had  to  do  for  all  the  acts.  The  Javanese  all  look  alike, 
and  I  couldn't  tell  one  from  another  when  they  came 
to  the  show,  but  their  instrument  was  the  pass  that 
let  them  in.  For  the  first  few  performances  it  was 
really  amusing  to  watch  them.  They  would  become 
so  interested  in  watching  the  act  that  out  of  the  thirty- 
five  there  would  sometimes  be  only  about  four  or  five 
tooting  on  the  horns,  and  then,  when  they  realized 
they  were  not  playing,  all  would  commence  to  blow 
a  blast  together. 

Our  show  included  Madame  De  Atalie,  a  strong 
woman.  When  the  brass  cannon  was  placed  on  her 
shoulders  and  a  man  standing  on  it  would  fire  it  oflF,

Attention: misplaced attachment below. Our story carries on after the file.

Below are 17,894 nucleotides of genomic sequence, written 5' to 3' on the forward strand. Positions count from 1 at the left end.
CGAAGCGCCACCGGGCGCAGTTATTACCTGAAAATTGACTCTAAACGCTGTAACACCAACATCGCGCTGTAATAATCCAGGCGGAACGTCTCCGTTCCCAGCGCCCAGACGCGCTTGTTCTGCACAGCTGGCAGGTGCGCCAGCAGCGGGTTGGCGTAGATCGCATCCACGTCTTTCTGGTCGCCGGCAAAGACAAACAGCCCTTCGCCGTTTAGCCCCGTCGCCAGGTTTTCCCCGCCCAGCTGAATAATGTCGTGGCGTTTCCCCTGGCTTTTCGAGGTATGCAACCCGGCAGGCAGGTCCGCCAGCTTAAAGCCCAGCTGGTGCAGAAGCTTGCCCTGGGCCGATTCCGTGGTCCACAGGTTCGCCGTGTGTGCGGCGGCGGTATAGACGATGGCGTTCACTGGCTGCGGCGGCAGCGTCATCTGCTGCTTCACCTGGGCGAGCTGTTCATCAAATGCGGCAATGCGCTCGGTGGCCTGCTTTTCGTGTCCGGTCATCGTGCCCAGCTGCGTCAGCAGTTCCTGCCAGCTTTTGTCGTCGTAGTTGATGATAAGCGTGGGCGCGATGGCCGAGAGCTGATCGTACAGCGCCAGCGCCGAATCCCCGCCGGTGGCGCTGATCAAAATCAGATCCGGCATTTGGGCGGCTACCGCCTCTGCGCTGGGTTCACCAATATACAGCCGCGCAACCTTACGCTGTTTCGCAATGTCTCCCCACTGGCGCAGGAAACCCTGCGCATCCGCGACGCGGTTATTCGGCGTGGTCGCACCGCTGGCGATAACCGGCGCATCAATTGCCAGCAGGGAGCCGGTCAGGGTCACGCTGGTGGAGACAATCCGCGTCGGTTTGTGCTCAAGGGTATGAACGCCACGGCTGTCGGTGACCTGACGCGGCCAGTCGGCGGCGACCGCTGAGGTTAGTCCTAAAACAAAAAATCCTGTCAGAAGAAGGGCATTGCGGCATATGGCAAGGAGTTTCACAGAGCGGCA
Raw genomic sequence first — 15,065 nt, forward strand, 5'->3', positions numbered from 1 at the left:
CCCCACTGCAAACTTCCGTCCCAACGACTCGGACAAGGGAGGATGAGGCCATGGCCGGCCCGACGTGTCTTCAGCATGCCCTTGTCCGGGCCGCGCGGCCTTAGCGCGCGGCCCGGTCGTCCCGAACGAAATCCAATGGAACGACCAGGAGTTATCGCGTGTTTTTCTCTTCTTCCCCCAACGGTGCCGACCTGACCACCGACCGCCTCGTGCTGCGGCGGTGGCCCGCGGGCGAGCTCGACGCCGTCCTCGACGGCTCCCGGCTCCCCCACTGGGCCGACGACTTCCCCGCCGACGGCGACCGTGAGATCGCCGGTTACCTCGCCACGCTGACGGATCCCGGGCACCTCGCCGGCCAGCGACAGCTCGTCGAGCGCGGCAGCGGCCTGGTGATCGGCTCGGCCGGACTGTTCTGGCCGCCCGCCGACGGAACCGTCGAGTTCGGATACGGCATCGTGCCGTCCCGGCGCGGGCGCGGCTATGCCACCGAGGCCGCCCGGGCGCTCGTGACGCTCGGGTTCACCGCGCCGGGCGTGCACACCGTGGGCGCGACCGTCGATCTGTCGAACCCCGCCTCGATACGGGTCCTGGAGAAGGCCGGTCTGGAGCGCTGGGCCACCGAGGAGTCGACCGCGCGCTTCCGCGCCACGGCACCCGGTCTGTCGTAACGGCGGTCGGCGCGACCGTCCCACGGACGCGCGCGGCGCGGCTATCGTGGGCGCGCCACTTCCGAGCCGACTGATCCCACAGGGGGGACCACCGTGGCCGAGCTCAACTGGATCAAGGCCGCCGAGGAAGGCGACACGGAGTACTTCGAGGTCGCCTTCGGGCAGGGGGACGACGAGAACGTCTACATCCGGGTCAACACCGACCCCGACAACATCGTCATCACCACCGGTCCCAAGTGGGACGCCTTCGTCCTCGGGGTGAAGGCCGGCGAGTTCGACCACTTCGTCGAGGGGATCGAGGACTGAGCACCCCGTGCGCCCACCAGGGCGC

the  Javanese  band  quit  playing  altogether,  forgetting 


all  about  the  music.  After  a  time  some  of  them  would 
become  tired,  having  seen  enough  of  the  show,  when 
they  would  hand  over  their  instruments  to  their 
friends  in  the  town,  so  there  would  remain  out  of  a 
supposed  thirty-five  musicians,  not  more  than  six 
or  eight  of  them  who  could  play  at  all.  They  had  just 
used  the  horns  to  get  into  the  show. 

The  watering  of  streets  in  Java  was  done  by  hand. 
The  policemen  were  armed  only  with  pitchforks. 
When  arresting  a  person  they  would  simply  shove 
him  along  by  the  back  of  the  neck  wherever  they 
wanted  him  to  go. 

Java  is  a  very  interesting  country.  On  arriving 
at  the  hotel  the  manager  calls  a  boy,  who  is  engaged 
to  wait  on  the  guest  during  his  stay.  To  one's  sur- 
prise, when  the  boy  appears,  he  is  seen  to  be  a  man  of 
about  fifty  years  of  age.  This  waiter  attends  you